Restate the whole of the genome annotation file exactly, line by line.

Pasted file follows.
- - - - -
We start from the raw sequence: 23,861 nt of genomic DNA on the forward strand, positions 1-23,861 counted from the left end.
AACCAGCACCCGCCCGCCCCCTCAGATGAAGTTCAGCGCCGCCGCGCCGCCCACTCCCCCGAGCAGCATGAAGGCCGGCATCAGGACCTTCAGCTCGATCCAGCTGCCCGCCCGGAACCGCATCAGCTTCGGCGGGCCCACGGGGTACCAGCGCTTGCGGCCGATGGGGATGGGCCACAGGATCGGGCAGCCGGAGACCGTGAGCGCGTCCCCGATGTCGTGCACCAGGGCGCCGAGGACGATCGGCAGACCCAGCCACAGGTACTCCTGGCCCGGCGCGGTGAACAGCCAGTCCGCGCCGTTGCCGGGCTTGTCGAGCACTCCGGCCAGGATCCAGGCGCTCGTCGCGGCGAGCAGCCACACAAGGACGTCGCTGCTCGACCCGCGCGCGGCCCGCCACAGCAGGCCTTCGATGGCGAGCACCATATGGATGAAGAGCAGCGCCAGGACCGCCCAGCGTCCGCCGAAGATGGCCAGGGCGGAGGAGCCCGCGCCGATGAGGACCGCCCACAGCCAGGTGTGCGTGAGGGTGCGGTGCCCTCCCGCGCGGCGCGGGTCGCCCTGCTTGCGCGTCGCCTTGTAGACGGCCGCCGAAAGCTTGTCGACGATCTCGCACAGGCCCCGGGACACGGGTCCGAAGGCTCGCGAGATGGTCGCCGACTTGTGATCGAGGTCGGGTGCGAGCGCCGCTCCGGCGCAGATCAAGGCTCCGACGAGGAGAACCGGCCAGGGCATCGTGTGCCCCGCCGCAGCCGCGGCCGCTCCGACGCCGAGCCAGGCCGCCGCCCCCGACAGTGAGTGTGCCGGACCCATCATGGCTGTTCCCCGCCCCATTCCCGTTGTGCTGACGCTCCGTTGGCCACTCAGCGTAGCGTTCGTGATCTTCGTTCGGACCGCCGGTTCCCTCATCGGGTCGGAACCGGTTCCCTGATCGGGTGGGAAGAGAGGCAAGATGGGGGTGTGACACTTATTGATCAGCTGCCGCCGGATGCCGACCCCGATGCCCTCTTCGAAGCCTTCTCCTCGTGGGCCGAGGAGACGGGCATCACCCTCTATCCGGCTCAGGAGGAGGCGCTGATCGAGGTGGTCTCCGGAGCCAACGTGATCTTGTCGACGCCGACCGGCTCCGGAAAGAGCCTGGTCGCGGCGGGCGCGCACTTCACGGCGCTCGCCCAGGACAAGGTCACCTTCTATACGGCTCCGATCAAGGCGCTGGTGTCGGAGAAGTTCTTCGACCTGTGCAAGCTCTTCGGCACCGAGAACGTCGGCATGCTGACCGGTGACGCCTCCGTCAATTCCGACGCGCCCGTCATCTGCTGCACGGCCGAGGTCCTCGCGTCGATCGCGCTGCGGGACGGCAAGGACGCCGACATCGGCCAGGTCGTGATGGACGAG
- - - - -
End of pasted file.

We start from the raw sequence: 23,861 nt of genomic DNA on the forward strand, positions 1-23,861 counted from the left end.
AACCAGCACCCGCCCGCCCCCTCAGATGAAGTTCAGCGCCGCCGCGCCGCCCACTCCCCCGAGCAGCATGAAGGCCGGCATCAGGACCTTCAGCTCGATCCAGCTGCCCGCCCGGAACCGCATCAGCTTCGGCGGGCCCACGGGGTACCAGCGCTTGCGGCCGATGGGGATGGGCCACAGGATCGGGCAGCCGGAGACCGTGAGCGCGTCCCCGATGTCGTGCACCAGGGCGCCGAGGACGATCGGCAGACCCAGCCACAGGTACTCCTGGCCCGGCGCGGTGAACAGCCAGTCCGCGCCGTTGCCGGGCTTGTCGAGCACTCCGGCCAGGATCCAGGCGCTCGTCGCGGCGAGCAGCCACACAAGGACGTCGCTGCTCGACCCGCGCGCGGCCCGCCACAGCAGGCCTTCGATGGCGAGCACCATATGGATGAAGAGCAGCGCCAGGACCGCCCAGCGTCCGCCGAAGATGGCCAGGGCGGAGGAGCCCGCGCCGATGAGGACCGCCCACAGCCAGGTGTGCGTGAGGGTGCGGTGCCCTCCCGCGCGGCGCGGGTCGCCCTGCTTGCGCGTCGCCTTGTAGACGGCCGCCGAAAGCTTGTCGACGATCTCGCACAGGCCCCGGGACACGGGTCCGAAGGCTCGCGAGATGGTCGCCGACTTGTGATCGAGGTCGGGTGCGAGCGCCGCTCCGGCGCAGATCAAGGCTCCGACGAGGAGAACCGGCCAGGGCATCGTGTGCCCCGCCGCAGCCGCGGCCGCTCCGACGCCGAGCCAGGCCGCCGCCCCCGACAGTGAGTGTGCCGGACCCATCATGGCTGTTCCCCGCCCCATTCCCGTTGTGCTGACGCTCCGTTGGCCACTCAGCGTAGCGTTCGTGATCTTCGTTCGGACCGCCGGTTCCCTCATCGGGTCGGAACCGGTTCCCTGATCGGGTGGGAAGAGAGGCAAGATGGGGGTGTGACACTTATTGATCAGCTGCCGCCGGATGCCGACCCCGATGCCCTCTTCGAAGCCTTCTCCTCGTGGGCCGAGGAGACGGGCATCACCCTCTATCCGGCTCAGGAGGAGGCGCTGATCGAGGTGGTCTCCGGAGCCAACGTGATCTTGTCGACGCCGACCGGCTCCGGAAAGAGCCTGGTCGCGGCGGGCGCGCACTTCACGGCGCTCGCCCAGGACAAGGTCACCTTCTATACGGCTCCGATCAAGGCGCTGGTGTCGGAGAAGTTCTTCGACCTGTGCAAGCTCTTCGGCACCGAGAACGTCGGCATGCTGACCGGTGACGCCTCCGTCAATTCCGACGCGCCCGTCATCTGCTGCACGGCCGAGGTCCTCGCGTCGATCGCGCTGCGGGACGGCAAGGACGCCGACATCGGCCAGGTCGTGATGGACGAG